Photo: Decade of Action for Road Safety 2011-2020
Latin America is “making great efforts” to improve highway safety, but they are still “not sufficient,” World Health Organization Department of Injuries and Violence Prevention director Etienne Krug said Thursday.
“More can be done at the political level to improve the legislation in many areas. The condition is political will and this does not exist in all countries,” Krug said during the presentation of the “Global Status Report on Road Safety 2013: Supporting a Decade of Action.”
Mexico, Peru, Colombia and Argentina have made the most progress in the area of highway safety and are now on the global list of countries with the fewest victims of traffic accidents, Krug said.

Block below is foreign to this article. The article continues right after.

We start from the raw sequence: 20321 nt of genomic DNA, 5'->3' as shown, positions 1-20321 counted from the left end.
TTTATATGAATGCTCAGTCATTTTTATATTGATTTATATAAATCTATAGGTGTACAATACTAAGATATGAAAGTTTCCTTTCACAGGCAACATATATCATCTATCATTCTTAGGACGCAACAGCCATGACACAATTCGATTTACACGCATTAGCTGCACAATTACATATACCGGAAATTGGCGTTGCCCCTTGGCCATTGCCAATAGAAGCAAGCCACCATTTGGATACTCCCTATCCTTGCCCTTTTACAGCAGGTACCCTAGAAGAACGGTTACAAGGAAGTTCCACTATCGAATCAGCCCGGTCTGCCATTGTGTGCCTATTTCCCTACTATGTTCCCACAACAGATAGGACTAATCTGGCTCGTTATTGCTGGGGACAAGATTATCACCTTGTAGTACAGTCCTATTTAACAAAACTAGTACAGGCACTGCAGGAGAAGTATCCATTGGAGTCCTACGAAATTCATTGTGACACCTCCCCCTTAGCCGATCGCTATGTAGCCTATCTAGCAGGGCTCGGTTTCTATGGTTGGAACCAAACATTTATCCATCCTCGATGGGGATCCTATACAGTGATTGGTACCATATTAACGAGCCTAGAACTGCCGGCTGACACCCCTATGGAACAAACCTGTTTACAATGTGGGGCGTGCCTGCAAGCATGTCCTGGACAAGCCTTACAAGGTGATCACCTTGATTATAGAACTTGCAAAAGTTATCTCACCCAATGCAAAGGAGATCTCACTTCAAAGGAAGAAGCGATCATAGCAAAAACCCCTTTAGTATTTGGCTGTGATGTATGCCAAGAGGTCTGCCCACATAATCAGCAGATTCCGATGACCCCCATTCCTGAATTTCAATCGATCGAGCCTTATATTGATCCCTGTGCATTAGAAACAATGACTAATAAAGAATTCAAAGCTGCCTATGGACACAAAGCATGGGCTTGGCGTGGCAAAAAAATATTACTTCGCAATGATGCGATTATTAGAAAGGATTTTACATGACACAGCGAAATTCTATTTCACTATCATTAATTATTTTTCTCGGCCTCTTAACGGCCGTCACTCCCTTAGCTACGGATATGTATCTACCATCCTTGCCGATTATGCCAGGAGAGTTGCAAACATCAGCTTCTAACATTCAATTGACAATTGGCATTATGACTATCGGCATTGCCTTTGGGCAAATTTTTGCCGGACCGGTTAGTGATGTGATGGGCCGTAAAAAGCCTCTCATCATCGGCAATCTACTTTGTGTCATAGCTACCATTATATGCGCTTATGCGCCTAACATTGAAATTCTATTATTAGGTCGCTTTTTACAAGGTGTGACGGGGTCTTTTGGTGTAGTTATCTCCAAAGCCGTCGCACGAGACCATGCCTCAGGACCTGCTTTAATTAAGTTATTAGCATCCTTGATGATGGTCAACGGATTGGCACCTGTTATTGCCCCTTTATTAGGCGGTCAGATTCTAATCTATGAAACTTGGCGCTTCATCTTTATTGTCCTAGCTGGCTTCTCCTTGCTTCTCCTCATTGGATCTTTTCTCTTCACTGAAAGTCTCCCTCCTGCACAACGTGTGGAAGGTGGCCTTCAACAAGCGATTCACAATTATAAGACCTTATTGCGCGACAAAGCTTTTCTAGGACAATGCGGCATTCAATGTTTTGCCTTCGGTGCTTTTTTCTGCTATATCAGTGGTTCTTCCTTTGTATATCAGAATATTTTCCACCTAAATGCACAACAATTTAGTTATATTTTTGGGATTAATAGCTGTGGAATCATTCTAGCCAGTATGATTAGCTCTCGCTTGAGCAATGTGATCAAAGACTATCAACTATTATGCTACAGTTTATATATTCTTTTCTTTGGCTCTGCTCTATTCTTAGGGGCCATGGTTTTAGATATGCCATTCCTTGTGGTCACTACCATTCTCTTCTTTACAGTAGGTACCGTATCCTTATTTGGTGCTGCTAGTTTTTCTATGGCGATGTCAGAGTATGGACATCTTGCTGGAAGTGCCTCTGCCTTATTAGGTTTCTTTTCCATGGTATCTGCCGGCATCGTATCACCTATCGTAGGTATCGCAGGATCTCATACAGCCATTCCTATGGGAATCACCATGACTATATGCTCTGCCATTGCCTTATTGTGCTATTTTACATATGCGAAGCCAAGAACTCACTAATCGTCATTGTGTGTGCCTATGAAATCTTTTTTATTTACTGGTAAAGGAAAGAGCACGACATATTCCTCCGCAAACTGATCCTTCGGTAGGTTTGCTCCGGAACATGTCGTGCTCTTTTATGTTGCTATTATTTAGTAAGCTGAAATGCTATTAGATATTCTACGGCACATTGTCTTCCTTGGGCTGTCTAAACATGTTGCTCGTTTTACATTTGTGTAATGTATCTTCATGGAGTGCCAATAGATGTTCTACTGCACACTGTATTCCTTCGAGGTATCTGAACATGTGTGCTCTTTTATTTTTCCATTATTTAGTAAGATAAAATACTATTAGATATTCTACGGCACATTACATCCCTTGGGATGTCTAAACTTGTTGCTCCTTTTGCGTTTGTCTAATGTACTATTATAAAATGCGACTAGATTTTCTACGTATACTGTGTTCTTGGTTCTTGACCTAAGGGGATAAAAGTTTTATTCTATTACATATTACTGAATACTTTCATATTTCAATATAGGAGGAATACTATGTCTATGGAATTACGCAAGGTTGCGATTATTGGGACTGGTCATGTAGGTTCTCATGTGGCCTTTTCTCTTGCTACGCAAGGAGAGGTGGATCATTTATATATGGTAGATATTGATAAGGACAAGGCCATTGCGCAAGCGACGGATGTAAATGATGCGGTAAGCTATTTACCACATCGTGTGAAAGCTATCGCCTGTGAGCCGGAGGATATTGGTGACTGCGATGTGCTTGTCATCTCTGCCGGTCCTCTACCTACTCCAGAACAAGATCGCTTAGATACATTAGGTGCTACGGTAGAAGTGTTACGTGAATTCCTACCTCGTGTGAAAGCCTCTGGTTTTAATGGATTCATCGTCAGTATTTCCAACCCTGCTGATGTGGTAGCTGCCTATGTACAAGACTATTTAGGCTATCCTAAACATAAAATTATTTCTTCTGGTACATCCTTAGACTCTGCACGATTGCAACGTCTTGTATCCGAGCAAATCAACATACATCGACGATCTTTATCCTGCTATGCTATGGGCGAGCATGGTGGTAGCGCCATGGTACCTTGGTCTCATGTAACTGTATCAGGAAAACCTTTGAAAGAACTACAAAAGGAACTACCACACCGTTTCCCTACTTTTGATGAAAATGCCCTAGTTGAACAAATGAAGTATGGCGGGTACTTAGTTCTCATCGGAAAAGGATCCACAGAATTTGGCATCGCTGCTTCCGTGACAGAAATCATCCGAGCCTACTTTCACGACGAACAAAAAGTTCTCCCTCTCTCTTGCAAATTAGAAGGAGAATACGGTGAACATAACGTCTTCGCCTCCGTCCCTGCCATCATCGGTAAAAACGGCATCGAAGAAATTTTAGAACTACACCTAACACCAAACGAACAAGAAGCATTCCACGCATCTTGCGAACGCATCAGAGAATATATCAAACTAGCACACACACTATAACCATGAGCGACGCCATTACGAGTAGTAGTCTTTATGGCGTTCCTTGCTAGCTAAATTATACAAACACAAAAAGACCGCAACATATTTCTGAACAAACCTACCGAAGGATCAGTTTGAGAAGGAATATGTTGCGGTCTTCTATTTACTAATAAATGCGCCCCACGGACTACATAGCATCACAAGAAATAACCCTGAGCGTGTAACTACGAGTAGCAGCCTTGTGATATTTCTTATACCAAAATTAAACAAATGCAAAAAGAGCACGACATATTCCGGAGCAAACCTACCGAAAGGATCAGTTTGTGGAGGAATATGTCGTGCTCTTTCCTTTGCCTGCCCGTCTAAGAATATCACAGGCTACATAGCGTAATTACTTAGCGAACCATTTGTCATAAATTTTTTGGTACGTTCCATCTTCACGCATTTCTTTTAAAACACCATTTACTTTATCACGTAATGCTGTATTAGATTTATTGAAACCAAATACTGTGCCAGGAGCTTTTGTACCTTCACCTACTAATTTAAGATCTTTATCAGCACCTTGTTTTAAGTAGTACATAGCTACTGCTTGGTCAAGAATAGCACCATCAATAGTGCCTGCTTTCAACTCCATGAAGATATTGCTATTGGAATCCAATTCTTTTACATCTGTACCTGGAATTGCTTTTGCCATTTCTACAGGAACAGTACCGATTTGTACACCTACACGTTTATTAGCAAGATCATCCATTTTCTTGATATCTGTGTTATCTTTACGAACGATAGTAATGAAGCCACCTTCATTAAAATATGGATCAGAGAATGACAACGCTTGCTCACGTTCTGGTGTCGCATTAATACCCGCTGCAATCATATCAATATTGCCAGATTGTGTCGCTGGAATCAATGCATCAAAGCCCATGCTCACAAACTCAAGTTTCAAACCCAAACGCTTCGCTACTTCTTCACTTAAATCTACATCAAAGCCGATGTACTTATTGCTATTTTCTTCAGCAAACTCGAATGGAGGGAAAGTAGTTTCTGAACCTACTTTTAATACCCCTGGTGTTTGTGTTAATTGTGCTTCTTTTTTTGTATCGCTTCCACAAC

Brazil’s so-called “Dry Law,” which prohibits all drinking and driving, has led to a significant drop in highway fatalities, the WHO official said.
“In 2010, there were 1.24 million deaths worldwide from road traffic crashes, roughly the same number as in 2007. The report shows that while 88 Member States were able to reduce the number of road traffic fatalities, that number increased in 87 countries,” the WHO said in a statement.
Just a small number of countries, however, have taken all the key steps to improve highway safety, the U.N. agency said.
“Only 28 countries, covering 7 percent of the world’s population, have comprehensive road safety laws on all five key risk factors: drinking and driving, speeding, and failing to use motorcycle helmets, seat-belts, and child restraints,” the WHO said.